Oamaru vs Australia
New Oamaru Cricket Ground, Oamaru, 17th January 1878

Oamaru 70 ( W.F. Neilson 18, Garrett 11-24, Spofforth 10-34 ) & 43-10 (A.C. Bannerman 4-0, Spofforth 3-0, Garrett 3-0 )
Australia 113 ( C. Bannerman 45, Lowe 6-56, Edwards 4-39 )
Match drawn
Scorecard for the match

Frederick Spofforth

Eight months after the very first test match, an Australian team containing no less than 7 of those that took part in that memorable event, took the field against the Oamaru Cricket Club in Oamaru. Of those who did not take part in that first test match, Frederick 'Demon' Spofforth, described as Australia's first true fast bowler, was selected but declined after fellow New South Welshman Billy Murdoch was controversially not selected for the match, and Frank Allan was also selected but opted to attend an agricultural show instead. Only 14 years earlier overhand bowling had been authorized in England, the Oamaru Cricket Club formed, WG Grace had made his debut in first class cricket and the Wisden Cricket Almanac had been first published. Only two test matches had been played before the Oamaru match, both at the Melbourne Cricket Ground eight months earlier, resulting in a drawn series at 1 all, while it would be another four years before the famous test at the Oval which saw the birth of the Ashes.

The Australians were taking part in a lengthy 14 month tour to New Zealand, Canada and England. The tour started with matches in Australia and New Zealand, then went through the season in England, and then went to Canada, before finally finishing with a second series of games in Australia. Cricinfo on the internet states that the tour included seventy-seven matches and was played by practically eleven men, as after Midwinter was 'stolen' by Grace and Bush in England, Midwinter did not take the field again for the Australians for the rest of the tour. However it should be noted that Cricinfo, in its description of the different countries that the team visited doesn't include New Zealand so it is unknown if the total of seventy-seven matches includes games in this country.

Billy Murdoch

Many famous players were members of the touring squad. There was Charles Bannerman who in that first test scored the first test century, when he recorded the score of 165 of Australia's 245 in the first innings, William (Billy) Midwinter, the first overseas player in the English county system, who would play for Australia, then England, and for Australia again before the end of his cricketing career and later on during this tour while in England was involved in what would be called "Midwinter's midsummer madness" when WG Grace and JA Bush convinced him to play for Gloucestershire in a county match rather than for the touring Australian team in a match against Middlesex at Lord's in June. After this incident Midwinter did not take part in the rest of the tour. The team was captained by Australian native Dave Gregory and every member of the team would at some stage represent Australia during matches against England.

According to research done by Roddy Brown in his book 'Whitestone City Cricket', the New Cricket Ground on which the match was played, was created in 1877 as an alternative to the Oamaru Cricket Ground (now called Takaro Park) with the old cricket ground seeing its 'mutilation' (as described) during the construction of school buildings and the straightening of the Oamaru creek. While the outfield of the new ground may have been a bit rough, the pitch met with approval. During its creation poplars were planted around the ground with evidence of them 80 years after their planting still being seen. The year after the visit saw the selling of four sections for two hundred pounds to pay for the Australian visit. In 1908 the pavilion at the ground (in 1908 the ground was known as the North Road Ground) was host to a polling booth during the General Election, around four years after the 1908 Election, the ground was broken up into sections and sold. Its location was to the land immediately to the north of the land now constituting the A&P Showground's.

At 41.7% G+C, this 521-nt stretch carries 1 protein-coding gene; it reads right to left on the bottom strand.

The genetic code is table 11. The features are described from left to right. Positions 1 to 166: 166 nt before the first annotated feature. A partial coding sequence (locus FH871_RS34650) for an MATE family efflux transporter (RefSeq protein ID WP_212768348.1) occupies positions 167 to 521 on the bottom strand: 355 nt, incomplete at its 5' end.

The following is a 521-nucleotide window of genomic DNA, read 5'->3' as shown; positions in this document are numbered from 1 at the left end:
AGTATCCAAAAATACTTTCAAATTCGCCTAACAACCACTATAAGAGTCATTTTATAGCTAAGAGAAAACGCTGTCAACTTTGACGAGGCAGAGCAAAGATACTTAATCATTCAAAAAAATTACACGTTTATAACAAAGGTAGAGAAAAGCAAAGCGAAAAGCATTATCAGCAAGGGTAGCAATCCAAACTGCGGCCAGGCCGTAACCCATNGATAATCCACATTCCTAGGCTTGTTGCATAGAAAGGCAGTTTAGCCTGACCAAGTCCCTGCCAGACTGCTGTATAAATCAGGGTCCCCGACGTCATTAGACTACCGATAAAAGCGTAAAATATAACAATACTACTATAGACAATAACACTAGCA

Dave Gregory in latter years

As was tradition in those early games whenever a team played against another of significantly lesser skill the lesser skilled team had the option of playing more than the regular eleven players, as such Oamaru played with twenty two players against the Australian's eleven. In comparison to other teams efforts against the tourists during the tour an Invercargill XXII had been beaten by an innings and 139 runs (Charles Bannerman 125 not out), an Otago XXII match had been rained off after Otago had gained a first innings lead of 32 and set Australia a target of 126 to win, while a Canterbury XV had played a one innings match and lost by 8 runs. The only other match of the tour saw the Australian's play another one innings match, this time against an Wellington XXII with a win by five wickets after being set 92 to win.


The 1878 Australians
Back/Middle Row:~J. McC Blackham, T. Horan, G. H. Bailey, D.W. Gregory (captain), J. McConway (manager), A. Bannerman, C. Bannerman, W. L. Murdoch
Front Row:~ F. R. Spofforth, F. Allan, W. Midwinter, T. W. Garrett, H.F. Boyle

A very detailed report on the match appeared in the Friday January 18, 1878 edition of the North Otago Times. The full report reads as follows: